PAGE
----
My Electric Mixer

mixerIn the entire universe of possibilities there is only one way of doing anything correctly.

Or so says my pig-headed electric mixer.

Apparently the engineers who designed it believed that the world had reached the pinnacle of human achievement and that nothing would ever change again so they built it to do the same thing in the same way forever.

To that end they made it indestructible.

Its working parts are enclosed in a thick shell of stamped steel and the case is coated with the same tough enamel used to protect fork-trucks from dings and dents. If you drop it, and I have, it will break whatever it hits.

It has a toughness that extends beyond the physical.

If a recipe calls for 4 cups of flour and you mistakenly add 4 ¼, the mixer will dust the counter with a ¼ cup of flour.

If you add too much salt, it will flick away the excess.

If you add an extra egg, you’ll be wearing it.

My mixer refuses to mix Crisco or vegetable oil.  It is old school and is only willing to work with lard.

On the other hand, if you neglect something, the mixer will neglect to run until you realize your mistake and then once you have corrected your error, it will exact a price – least you err again.

So why do I keep it?

Well… it is an heirloom of sorts.

It belonged to my grandmother, a woman, who unlike her mixer, was open to everything the world had to offer.

Back in our hippie years, she was the one who Stan and I looked to as a bridge to her generation. Whenever we returned – homeless, hungry and broke from one of our hitch-hiking trips, she took us in, fed us and found small jobs around the neighborhood so we could rebuild our stake and head out again. Whenever we got in trouble (which we did a lot) she reminded those who would judge us of their own foolish years.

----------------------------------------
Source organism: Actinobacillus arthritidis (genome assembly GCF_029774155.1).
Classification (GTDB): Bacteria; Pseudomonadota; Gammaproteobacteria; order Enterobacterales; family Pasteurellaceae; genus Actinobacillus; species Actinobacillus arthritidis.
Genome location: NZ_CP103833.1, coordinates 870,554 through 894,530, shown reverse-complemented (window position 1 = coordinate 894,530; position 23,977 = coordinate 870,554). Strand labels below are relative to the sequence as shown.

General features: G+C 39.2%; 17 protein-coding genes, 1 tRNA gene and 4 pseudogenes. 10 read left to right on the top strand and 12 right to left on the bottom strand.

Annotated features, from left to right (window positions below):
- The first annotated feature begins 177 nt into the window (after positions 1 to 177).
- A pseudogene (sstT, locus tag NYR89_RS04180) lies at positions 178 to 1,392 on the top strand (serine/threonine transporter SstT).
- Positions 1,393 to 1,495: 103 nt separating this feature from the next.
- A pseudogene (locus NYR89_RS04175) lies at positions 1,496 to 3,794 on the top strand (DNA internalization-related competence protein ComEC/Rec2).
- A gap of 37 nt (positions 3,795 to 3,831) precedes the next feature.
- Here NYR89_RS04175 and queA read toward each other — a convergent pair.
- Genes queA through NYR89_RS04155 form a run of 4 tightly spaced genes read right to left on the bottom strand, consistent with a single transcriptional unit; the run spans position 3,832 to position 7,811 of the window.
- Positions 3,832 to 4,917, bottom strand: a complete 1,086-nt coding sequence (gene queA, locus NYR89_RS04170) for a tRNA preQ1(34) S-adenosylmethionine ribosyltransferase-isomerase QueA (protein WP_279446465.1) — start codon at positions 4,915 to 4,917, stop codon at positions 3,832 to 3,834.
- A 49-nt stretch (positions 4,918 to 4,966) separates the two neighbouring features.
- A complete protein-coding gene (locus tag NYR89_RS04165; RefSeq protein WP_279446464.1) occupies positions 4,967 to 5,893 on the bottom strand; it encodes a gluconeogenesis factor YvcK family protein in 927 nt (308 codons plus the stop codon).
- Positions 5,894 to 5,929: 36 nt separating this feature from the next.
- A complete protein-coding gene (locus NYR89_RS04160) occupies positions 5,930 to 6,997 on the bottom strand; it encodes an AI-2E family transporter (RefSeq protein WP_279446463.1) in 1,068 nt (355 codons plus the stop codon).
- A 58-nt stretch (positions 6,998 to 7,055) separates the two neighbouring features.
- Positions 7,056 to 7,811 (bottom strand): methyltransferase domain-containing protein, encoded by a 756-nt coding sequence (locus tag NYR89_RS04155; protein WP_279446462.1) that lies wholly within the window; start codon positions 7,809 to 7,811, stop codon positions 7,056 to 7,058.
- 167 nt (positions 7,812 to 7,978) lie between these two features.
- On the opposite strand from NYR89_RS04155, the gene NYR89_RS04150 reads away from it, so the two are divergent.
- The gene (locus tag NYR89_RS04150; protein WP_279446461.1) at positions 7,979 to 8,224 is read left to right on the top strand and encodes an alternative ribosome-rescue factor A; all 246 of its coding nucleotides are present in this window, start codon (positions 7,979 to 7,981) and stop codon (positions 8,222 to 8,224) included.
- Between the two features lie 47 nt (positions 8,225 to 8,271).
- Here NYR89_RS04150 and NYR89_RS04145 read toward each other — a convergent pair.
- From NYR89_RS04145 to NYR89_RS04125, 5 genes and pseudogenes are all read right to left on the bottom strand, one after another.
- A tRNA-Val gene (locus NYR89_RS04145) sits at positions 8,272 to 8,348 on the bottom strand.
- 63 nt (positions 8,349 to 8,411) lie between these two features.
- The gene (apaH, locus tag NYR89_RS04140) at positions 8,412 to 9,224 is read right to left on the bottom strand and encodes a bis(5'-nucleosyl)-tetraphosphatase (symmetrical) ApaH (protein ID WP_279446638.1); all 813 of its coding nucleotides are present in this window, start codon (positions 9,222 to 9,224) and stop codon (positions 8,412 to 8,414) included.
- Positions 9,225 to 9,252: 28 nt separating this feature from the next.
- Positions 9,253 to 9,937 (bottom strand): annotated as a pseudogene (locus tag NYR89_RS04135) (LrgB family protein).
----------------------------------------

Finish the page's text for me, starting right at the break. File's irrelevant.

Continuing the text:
She was without a doubt our favorite person.

Which was troubling when one day, she called to ask, “Have you seen my electric mixer?”

“Sure,” I told her, “I am looking at it now,. Stan must have borrowed it without asking. He does that.”

“I spoke to him,” she said,

“What did he say?”

“He told me he liberated it.”

“I’ll bring it back.”

“Don’t bother. You keep it. When I spoke with Stan, he said I cared too much about objects and accused me of being materialistic.”

“Don’t listen to him,” I said, “he’s lazy and is just looking for an excuse to not return your mixer.”

“But he is right.”

“C’mon, you know Stan.”

“I do,” she said, “But I want you to keep the mixer.  It once meant a lot to me but not so much anymore.  You know,” and here she paused,”the day I got it was one of the happiest days of my life…”

“I hope it wasn’t a wedding present..”

“No, I married your grandfather in 1922,” she said, “this was in June of ’36. 

“Let me tell you about it.

“That morning when I was crossing the yard from the barn to the house, I noticed something working its way across the horizon.  I could barely make out the crew or the trucks but the growing line of utility poles was unmistakable. I never cried so hard in my life.”

“Why?”